So far, the authors contend, there is no risk of forward contamination, as the probes nearing any other planet would burn up in their atmosphere or be obliterated in the collision with the surface. Because the wafercraft are on a one-way trip, there’s no risk that any extraterrestrial microbes will return to Earth.

While still somewhat on the fringe, the theory of panspermia seems to be getting some serious, if limited, attention, given how easy it is to propagate life when conditions are right and the discovery of several exoplanets and other celestial bodies that may have been, or could be, supportive of life as we know it.

“Some people have mused and published on ideas such as ‘is the universe a lab experiment from some advanced civilization,'” Lubin said. “So people are certainly willing to think about advanced civilizations. Questions are good but answers are better. Right now we simply ponder these questions without the answers yet.”

Another issue currently being contemplated in the wider space exploration community: What are the ethics of sending humans to Mars and other distant places knowing they may never come home? What about sending out small micro-organisms or human DNA? These existential inquiries are as old as the first human migrations and seafaring voyages, the answers to which will likely come the moment we’re ready to take these journeys.

“I think we shouldn’t, and won’t, suppress the exploratory yearning that is intrinsic to our nature,” Rothman said.

Research Report: “The First Interstellar Astronauts Will Not Be Human”

Internet Explorer Channel Network
Asia's Tech News Daily
News Related


Too much heavy metal stops stars producing

Stars are giant factories that produce most of the elements in the Universe – including the elements in us, and in the Earth’s metal deposits. But what stars produce changes ... Read more »

Deciphering conditions around the Sun five million years ago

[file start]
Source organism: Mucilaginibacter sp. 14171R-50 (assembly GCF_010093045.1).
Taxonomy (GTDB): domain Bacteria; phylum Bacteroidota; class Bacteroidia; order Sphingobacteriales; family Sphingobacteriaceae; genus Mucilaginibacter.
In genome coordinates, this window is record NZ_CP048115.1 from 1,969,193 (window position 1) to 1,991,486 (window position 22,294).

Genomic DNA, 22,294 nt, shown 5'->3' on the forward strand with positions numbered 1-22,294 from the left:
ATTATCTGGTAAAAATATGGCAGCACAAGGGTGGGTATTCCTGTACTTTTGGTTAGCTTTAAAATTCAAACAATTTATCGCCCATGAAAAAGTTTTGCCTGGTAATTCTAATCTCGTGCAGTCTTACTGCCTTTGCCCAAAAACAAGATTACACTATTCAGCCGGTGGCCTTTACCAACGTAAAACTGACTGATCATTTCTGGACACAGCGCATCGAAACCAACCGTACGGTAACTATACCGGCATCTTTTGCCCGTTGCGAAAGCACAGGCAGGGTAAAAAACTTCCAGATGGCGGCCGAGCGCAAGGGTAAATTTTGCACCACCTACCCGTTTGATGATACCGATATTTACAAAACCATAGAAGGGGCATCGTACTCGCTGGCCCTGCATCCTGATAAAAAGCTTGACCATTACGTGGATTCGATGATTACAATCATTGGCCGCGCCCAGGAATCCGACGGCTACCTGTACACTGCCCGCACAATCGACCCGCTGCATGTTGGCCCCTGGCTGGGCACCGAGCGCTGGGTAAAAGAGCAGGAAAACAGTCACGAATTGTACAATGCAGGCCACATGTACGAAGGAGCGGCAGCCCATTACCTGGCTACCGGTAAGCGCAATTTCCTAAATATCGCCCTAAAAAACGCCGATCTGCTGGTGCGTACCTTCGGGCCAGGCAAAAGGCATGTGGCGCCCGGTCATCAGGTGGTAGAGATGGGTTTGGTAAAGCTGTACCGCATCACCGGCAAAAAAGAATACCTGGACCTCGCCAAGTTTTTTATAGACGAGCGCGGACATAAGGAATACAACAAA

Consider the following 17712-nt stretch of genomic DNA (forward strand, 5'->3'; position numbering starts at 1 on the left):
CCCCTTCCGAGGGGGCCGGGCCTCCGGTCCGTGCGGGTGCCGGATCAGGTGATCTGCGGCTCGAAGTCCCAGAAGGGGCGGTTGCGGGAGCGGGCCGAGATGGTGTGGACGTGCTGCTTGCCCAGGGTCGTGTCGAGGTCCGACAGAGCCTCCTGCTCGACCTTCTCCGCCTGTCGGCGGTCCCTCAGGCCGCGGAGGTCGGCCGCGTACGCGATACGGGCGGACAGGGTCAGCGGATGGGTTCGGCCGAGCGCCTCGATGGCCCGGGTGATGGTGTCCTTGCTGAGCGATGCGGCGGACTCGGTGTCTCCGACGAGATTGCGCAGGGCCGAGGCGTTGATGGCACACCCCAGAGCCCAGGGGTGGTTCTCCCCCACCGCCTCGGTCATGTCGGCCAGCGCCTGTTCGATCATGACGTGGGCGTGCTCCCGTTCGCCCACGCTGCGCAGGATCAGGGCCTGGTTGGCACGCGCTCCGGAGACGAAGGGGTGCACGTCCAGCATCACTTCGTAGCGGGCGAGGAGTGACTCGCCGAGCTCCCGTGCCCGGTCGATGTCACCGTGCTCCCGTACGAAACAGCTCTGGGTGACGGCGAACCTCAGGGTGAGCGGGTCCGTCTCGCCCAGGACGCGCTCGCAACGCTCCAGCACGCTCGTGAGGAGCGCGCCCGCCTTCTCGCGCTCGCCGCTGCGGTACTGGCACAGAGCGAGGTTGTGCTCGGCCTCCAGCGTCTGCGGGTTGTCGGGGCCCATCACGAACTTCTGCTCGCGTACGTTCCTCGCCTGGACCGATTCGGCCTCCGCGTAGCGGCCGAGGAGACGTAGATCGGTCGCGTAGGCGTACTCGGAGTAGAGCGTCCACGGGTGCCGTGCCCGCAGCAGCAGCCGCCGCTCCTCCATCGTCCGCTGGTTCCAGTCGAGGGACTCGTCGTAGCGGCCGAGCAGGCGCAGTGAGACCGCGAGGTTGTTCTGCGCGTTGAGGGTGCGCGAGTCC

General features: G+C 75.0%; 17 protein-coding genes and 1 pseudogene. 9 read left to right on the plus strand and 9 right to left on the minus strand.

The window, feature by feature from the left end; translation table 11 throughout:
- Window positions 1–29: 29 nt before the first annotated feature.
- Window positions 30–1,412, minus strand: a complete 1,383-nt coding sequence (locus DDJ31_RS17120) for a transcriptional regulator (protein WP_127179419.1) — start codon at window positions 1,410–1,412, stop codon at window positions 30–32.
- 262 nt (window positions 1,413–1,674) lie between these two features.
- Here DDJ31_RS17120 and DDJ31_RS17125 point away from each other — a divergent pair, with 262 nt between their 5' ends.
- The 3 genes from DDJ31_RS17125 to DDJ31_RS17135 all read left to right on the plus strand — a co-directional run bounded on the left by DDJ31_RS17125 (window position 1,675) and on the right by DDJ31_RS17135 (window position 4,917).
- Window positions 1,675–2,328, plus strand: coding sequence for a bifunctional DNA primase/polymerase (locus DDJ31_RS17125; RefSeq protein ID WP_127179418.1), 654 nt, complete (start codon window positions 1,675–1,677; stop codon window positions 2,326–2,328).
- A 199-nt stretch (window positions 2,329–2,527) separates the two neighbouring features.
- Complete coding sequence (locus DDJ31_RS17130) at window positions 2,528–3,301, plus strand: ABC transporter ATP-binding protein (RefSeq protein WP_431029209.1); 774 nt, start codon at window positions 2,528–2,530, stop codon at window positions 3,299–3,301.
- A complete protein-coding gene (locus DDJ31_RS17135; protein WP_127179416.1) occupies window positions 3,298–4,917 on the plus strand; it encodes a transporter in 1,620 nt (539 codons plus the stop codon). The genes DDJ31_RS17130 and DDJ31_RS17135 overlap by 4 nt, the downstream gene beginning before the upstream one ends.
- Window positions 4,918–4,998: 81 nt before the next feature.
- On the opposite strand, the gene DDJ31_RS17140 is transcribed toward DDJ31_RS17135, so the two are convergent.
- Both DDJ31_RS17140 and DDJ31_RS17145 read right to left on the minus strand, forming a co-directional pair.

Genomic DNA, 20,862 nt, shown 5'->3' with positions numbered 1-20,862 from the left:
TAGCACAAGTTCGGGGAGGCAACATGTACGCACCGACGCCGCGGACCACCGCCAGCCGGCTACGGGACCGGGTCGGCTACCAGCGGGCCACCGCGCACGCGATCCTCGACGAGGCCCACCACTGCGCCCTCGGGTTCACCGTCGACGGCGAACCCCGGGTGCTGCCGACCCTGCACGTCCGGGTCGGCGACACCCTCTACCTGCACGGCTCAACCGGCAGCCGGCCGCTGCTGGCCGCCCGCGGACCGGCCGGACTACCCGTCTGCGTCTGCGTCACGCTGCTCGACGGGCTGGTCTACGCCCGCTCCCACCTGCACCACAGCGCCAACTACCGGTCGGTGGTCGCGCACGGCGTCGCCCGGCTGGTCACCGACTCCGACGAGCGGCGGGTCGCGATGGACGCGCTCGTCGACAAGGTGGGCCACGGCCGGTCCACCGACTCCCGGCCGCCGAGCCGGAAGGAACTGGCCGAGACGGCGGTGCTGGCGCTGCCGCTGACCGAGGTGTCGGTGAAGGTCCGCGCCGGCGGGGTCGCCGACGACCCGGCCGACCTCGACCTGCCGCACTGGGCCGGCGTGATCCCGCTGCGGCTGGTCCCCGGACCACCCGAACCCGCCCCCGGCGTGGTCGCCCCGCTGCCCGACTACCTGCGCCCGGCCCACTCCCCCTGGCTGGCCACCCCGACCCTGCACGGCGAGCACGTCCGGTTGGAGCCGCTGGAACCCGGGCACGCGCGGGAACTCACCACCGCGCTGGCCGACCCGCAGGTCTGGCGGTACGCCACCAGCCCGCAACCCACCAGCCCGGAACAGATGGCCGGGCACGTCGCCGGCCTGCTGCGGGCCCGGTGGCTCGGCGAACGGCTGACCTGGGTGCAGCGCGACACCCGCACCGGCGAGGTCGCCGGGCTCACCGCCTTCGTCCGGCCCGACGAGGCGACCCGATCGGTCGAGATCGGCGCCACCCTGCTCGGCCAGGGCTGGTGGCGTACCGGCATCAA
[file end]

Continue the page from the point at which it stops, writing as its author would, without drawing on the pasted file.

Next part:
Using high-resolution data obtained from the Space Telescope Imaging Spectrograph aboard the Hubble Space Telescope, Wesleyan University Professor of Astronomy Seth Redfield can show the conditions the Sun encountered traveling ... Read more »

Researchers Observe Massive CME on Distant, Sun-Like Star

EK Draconis illuminates an unimagined picture of how superflares may affect interplanetary space through coronal mass ejections Welcome to the New Year! While Earth celebrated 2022’s arrival with displays of ... Read more »

North Pole solar eclipse excited auroras on the other side of the world

A solar eclipse over the Arctic created changes in auroras in both of Earth’s hemispheres due to connections through the planet’s magnetic field, according to a new study. The new ... Read more »

Increased space missions risk extraterrestrial contamination

The days of the U.S.-Soviet Space Race are over, and the domain of space exploration is expanding daily to include more countries than ever before. With the advent of private ... Read more »

Planet to launch 44 SuperDove satellites on SpaceX's Falcon 9

Planet Labs PBC reports announced that the launch of their Flock 4x, consisting of 44 SuperDove satellites, will take place on Thursday, January 13th on SpaceX’s Falcon 9 Transporter-3 SSO. ... Read more »

Mangata Networks announces funding for satellite edge computing network

Mangata Networks has closed a $33 million Series A round led by US-based venture capital firm Playground Global to continue its mission to transform the way the world interacts with ... Read more »

Advances in Space Transportation Systems Transforming Space Coast

From a seaside perch overlooking the hustle and bustle of ships coming and going at Port Canaveral on Florida’s east coast, Dale Ketcham reflects on decades of history with nostalgia. ... Read more »

Indian Space Agency tests cryogenic engine for its first-ever manned mission

India’s flagship human spaceflight mission, Gaganyaan, has completed the design and testing phases. The Indian Space Research Organisation (ISRO) plans to launch two uncrewed missions ahead of the final mission ... Read more »

Manufacturing revenues for Earth observation to grow to $76.1 billion by 2030